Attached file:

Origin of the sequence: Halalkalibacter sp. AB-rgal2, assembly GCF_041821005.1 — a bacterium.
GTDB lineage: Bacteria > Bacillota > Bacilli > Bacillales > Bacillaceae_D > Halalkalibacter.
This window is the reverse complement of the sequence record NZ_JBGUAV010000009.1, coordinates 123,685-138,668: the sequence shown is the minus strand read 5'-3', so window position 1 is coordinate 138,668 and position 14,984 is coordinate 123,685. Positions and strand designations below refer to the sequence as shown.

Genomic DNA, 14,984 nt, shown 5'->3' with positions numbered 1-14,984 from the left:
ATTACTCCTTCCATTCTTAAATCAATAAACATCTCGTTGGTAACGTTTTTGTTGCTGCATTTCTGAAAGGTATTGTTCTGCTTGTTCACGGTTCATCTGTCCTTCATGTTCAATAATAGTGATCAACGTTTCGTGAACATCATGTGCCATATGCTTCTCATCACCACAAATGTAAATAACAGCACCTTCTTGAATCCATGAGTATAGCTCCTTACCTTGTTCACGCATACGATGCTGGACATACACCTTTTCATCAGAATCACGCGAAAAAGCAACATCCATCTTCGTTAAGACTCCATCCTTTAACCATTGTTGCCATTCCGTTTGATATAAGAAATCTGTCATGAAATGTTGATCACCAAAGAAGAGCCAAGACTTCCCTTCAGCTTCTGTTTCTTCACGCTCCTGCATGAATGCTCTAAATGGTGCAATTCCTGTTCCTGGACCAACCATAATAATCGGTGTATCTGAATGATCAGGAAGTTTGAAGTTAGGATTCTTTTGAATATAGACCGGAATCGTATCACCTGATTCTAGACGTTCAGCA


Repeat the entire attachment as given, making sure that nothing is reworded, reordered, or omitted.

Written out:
Origin of the sequence: Halalkalibacter sp. AB-rgal2, assembly GCF_041821005.1 — a bacterium.
GTDB lineage: Bacteria > Bacillota > Bacilli > Bacillales > Bacillaceae_D > Halalkalibacter.
This window is the reverse complement of the sequence record NZ_JBGUAV010000009.1, coordinates 123,685-138,668: the sequence shown is the minus strand read 5'-3', so window position 1 is coordinate 138,668 and position 14,984 is coordinate 123,685. Positions and strand designations below refer to the sequence as shown.

Genomic DNA, 14,984 nt, shown 5'->3' with positions numbered 1-14,984 from the left:
ATTACTCCTTCCATTCTTAAATCAATAAACATCTCGTTGGTAACGTTTTTGTTGCTGCATTTCTGAAAGGTATTGTTCTGCTTGTTCACGGTTCATCTGTCCTTCATGTTCAATAATAGTGATCAACGTTTCGTGAACATCATGTGCCATATGCTTCTCATCACCACAAATGTAAATAACAGCACCTTCTTGAATCCATGAGTATAGCTCCTTACCTTGTTCACGCATACGATGCTGGACATACACCTTTTCATCAGAATCACGCGAAAAAGCAACATCCATCTTCGTTAAGACTCCATCCTTTAACCATTGTTGCCATTCCGTTTGATATAAGAAATCTGTCATGAAATGTTGATCACCAAAGAAGAGCCAAGACTTCCCTTCAGCTTCTGTTTCTTCACGCTCCTGCATGAATGCTCTAAATGGTGCAATTCCTGTTCCTGGACCAACCATAATAATCGGTGTATCTGAATGATCAGGAAGTTTGAAGTTAGGATTCTTTTGAATATAGACCGGAATCGTATCACCTGATTCTAGACGTTCAGCA